For someone who’s experienced trauma, feelings of shame often remain long after the painful event.
So how can practitioners help clients begin to reclaim a sense of self-worth?
Kerstin Jung, PhD and Regina Steil, PsyD, at Goethe University Frankfurt, in Frankfurt, Germany, wanted to find out whether Cognitive Restructuring and Imagery Modification (CRIM) could empower adult survivors of childhood sexual abuse to move beyond feelings of shame associated with trauma.
CRIM is designed to help patients do two things: change the way they see themselves (Cognitive Restructuring), and change the imagery they associate with their trauma (Imagery Modification).
To test the CRIM method, Dr. Jung recruited 34 women who suffered from PTSD as a result of a childhood sexual assault, and who self-identified with the “feeling of being contaminated” (the phrase Jung used to describe shame associated with trauma).
Next she randomly assigned them to the experimental group or a waitlist control. The experimental group took part in CRIM, a two-session treatment, lasting 90 and 50 minutes.
The patient begins by discussing the feeling of contamination – what that means and whether it is something they experience physically, or just perceive in their mind.
Next the patient is asked to use the internet to research the life cycle of their skin cells. The idea here is that when patients discover it takes about 4-6 weeks for their body to replace all their skin cells, they will realize their body is no longer physically contaminated by their trauma.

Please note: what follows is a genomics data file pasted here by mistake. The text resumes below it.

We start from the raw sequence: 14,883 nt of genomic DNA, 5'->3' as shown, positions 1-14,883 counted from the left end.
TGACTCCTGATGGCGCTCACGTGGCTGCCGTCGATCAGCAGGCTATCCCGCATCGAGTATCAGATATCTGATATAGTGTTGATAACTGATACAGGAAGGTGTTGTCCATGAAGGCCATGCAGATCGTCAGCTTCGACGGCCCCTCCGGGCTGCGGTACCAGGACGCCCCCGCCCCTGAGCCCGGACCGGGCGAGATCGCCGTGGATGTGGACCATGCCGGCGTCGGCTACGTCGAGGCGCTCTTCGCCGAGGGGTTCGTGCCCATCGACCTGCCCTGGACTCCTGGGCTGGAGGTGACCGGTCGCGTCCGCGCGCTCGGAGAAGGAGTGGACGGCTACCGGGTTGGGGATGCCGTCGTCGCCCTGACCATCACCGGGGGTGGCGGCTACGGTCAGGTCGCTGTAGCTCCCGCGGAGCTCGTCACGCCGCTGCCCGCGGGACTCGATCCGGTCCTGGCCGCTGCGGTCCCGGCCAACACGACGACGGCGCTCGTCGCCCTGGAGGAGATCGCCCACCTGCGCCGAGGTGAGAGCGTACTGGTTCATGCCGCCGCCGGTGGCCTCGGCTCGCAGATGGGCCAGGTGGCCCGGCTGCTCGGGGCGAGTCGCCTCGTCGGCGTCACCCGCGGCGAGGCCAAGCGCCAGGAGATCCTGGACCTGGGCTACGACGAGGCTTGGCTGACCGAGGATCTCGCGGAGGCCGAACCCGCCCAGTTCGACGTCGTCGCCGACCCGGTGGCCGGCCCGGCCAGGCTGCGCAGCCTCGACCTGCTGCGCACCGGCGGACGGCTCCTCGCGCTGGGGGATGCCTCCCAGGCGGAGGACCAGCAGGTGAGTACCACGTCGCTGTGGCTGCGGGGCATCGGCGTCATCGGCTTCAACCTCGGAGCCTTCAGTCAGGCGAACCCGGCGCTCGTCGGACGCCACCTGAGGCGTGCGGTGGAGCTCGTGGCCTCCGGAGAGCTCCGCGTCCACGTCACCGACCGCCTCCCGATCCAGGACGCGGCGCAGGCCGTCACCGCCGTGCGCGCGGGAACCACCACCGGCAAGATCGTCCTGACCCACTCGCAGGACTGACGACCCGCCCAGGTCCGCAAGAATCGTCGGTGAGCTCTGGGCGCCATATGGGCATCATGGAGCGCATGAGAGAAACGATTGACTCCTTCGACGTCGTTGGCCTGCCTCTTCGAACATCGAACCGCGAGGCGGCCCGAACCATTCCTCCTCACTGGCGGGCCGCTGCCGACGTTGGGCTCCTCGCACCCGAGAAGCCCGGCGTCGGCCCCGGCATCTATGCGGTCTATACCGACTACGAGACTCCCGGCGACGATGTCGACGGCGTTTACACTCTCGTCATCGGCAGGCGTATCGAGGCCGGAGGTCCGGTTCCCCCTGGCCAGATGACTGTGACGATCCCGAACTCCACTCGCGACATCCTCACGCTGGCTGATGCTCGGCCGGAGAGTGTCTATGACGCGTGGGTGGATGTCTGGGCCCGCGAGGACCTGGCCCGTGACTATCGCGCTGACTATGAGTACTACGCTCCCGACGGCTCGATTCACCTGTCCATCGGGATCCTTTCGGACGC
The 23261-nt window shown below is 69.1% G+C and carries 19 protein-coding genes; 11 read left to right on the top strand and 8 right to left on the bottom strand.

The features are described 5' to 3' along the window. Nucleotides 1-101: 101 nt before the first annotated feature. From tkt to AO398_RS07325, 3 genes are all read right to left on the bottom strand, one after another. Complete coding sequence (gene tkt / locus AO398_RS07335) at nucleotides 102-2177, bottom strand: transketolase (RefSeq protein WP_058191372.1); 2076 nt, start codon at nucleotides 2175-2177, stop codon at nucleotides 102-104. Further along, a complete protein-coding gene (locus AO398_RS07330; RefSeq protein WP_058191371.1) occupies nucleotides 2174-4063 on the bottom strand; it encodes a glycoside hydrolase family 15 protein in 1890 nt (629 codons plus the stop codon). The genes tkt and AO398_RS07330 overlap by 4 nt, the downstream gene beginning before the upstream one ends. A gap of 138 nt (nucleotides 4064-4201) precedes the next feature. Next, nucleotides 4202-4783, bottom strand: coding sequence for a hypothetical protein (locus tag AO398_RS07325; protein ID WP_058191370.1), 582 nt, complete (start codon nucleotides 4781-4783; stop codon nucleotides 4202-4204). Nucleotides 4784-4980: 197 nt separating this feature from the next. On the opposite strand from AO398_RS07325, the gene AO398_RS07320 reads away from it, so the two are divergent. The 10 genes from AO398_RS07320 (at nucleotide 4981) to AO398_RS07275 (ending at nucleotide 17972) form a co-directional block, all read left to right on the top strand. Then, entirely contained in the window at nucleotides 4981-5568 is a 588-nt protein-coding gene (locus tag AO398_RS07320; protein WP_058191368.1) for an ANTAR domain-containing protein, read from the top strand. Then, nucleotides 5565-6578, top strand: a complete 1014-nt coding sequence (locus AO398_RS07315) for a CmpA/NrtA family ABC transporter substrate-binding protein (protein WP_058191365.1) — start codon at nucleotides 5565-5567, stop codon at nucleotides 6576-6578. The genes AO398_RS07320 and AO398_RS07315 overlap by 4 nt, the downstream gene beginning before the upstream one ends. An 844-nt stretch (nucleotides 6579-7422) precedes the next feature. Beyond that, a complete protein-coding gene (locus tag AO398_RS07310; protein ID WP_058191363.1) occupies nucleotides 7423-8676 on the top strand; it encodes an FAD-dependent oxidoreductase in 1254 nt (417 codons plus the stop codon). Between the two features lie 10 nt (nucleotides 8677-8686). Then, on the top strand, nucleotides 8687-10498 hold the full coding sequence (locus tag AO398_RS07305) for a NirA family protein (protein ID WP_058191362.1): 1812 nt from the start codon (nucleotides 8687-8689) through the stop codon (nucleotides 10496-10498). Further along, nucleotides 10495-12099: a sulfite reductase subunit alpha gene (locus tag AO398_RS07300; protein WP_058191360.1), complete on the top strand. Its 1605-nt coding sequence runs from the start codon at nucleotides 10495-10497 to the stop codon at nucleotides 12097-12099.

Researchers then guide participants through a visualization of their body renewing its cells in order to cement their understanding.
The final step in CRIM involves asking participants to activate the feeling of being contaminated and allowing any associated imagery to come to mind. They are then taught to replace those thoughts with the images of renewal they just learned.
So what did Jung and Steil discover?
The women in the CRIM group showed significantly greater improvement in overcoming feelings of shame and contamination than did those in the control group. What’s more, the treatment had significant impact on PTSD symptomatology.
Now we do need to keep in mind that this study focused on a small sample size of people who suffered trauma of a specific nature. And its waitlist control design doesn’t account for other factors that may have helped to reduce subjects’ shameful feelings.
I’d be interested to see what future studies might tell us about the impact this intervention could have on PTSD symptoms related to other types of trauma as well.
And if you’d like to know more about the study, it was published online by Psychotherapy and Psychosomatics in May, 2013. It was also published in the June, 2013 issue of that same journal.
How have you helped trauma patients deal with feelings of contamination or shame? Please share your experience in the comment section below.